Dookey Dash Players Hiring External Gamers to Get High Scores

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  • The need for outnumbering other players has seen Dookey Dash players hire external gamers to get high scores
  • The external gamers charge as high as $4,000
  • Some players think the undertaking is prohibited and may lead to disqualification

The need to outdo other players has seen Dookey Dash players engage external gamers to get the highest score with some of these gamers charging over $4,000. However, some in the Bored Ape/Mutant Ape Yacht Club (BAYC/MAYC) ecosystem think seeking such services constitutes cheating and those involved may be disqualified from the game once Yuga Labs runs an audit. This comes three weeks after Yuga Labs launched the Web 3.0 game powered by Sewer Pass NFTs.

$4,200 for a Bot-score

One of those offering the high-score boosting service on Dookey Dash told Decrypt that they charge between $420 and $4,200 for game points ranging between 250K and 700K, adding that it achieves the high score without using fraudulent schemes.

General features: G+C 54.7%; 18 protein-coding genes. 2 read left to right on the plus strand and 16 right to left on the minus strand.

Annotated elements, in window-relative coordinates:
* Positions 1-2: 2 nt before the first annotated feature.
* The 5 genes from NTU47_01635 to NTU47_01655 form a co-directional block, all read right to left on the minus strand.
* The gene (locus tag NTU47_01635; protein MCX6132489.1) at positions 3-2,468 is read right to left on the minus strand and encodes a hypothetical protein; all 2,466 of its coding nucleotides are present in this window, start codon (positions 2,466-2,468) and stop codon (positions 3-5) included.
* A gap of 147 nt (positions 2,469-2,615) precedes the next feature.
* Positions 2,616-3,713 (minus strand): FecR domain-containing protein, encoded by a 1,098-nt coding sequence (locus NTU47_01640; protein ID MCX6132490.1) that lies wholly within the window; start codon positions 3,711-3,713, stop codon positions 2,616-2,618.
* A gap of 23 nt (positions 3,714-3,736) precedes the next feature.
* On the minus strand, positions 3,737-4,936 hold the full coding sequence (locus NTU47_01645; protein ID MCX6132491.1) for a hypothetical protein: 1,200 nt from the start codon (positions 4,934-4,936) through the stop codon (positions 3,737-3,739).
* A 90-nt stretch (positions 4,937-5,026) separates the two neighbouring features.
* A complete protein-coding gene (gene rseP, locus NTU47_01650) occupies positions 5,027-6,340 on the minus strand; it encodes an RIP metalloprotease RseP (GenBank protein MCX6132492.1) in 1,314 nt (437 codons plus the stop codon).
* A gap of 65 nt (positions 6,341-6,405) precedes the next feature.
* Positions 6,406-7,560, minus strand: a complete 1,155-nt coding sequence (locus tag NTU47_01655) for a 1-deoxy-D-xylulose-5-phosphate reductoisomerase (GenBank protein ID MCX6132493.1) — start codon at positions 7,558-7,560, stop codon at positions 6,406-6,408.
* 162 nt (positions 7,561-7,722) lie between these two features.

However, not everybody thinks using such services is good. For example, the holder of Bored Ape #3987 Adam Hollander tweeted that engaging in such schemes may lead to disqualification and participating Sewer Pass NFTs rendered “worthless” since the hired gamers “are using botted code.”

Commenting on the revelations, Yuga Labs acknowledged that they’re aware of some players using dubious means to pump their scores, adding that the fake scores have already been deducted “from the leaderboard.”

A High Score that Can’t be Validated

According to details shared by players on social media platforms, hired gamers are able to continue playing the game despite ramming into objects that would normally lead to a crash. 

Although some like Fabricant CTO Marco Marcheshi wondered whether it’s worth “hacking” the game considering it’ll be hard “to validate a score,” others like ClearHat, a hacker, think it would be somewhat difficult for Yuga Labs to differentiate between real and bot-based scores. 

Yuga Labs is yet to clarify if it’ll penalize players caught cheating instead of just removing the bot-acquired scores from the leaderboard.